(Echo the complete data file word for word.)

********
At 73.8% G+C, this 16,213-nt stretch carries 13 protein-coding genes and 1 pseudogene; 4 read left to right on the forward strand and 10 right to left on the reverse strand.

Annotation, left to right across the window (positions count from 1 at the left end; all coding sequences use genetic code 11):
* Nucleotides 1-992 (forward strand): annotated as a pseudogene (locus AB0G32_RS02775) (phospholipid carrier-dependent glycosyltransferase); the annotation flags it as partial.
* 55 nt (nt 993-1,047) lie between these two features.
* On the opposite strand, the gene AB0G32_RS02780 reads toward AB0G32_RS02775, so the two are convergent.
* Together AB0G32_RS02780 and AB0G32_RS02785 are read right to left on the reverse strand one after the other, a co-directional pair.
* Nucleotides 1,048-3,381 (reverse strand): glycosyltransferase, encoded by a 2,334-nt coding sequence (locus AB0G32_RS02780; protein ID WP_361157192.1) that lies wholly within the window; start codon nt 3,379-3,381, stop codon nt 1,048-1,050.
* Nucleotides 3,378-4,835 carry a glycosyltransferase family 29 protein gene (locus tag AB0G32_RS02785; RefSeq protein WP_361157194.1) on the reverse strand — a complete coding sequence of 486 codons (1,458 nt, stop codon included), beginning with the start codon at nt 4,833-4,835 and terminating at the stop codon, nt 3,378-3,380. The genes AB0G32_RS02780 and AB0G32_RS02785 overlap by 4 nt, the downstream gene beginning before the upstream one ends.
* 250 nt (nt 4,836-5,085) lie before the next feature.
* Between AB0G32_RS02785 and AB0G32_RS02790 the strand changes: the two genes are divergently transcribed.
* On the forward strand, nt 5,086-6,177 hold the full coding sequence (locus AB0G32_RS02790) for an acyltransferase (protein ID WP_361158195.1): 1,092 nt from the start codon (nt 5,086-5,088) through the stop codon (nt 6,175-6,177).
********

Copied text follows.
At 73.8% G+C, this 16,213-nt stretch carries 13 protein-coding genes and 1 pseudogene; 4 read left to right on the forward strand and 10 right to left on the reverse strand.

Annotation, left to right across the window (positions count from 1 at the left end; all coding sequences use genetic code 11):
* Nucleotides 1-992 (forward strand): annotated as a pseudogene (locus AB0G32_RS02775) (phospholipid carrier-dependent glycosyltransferase); the annotation flags it as partial.
* 55 nt (nt 993-1,047) lie between these two features.
* On the opposite strand, the gene AB0G32_RS02780 reads toward AB0G32_RS02775, so the two are convergent.
* Together AB0G32_RS02780 and AB0G32_RS02785 are read right to left on the reverse strand one after the other, a co-directional pair.
* Nucleotides 1,048-3,381 (reverse strand): glycosyltransferase, encoded by a 2,334-nt coding sequence (locus AB0G32_RS02780; protein ID WP_361157192.1) that lies wholly within the window; start codon nt 3,379-3,381, stop codon nt 1,048-1,050.
* Nucleotides 3,378-4,835 carry a glycosyltransferase family 29 protein gene (locus tag AB0G32_RS02785; RefSeq protein WP_361157194.1) on the reverse strand — a complete coding sequence of 486 codons (1,458 nt, stop codon included), beginning with the start codon at nt 4,833-4,835 and terminating at the stop codon, nt 3,378-3,380. The genes AB0G32_RS02780 and AB0G32_RS02785 overlap by 4 nt, the downstream gene beginning before the upstream one ends.
* 250 nt (nt 4,836-5,085) lie before the next feature.
* Between AB0G32_RS02785 and AB0G32_RS02790 the strand changes: the two genes are divergently transcribed.
* On the forward strand, nt 5,086-6,177 hold the full coding sequence (locus AB0G32_RS02790) for an acyltransferase (protein ID WP_361158195.1): 1,092 nt from the start codon (nt 5,086-5,088) through the stop codon (nt 6,175-6,177).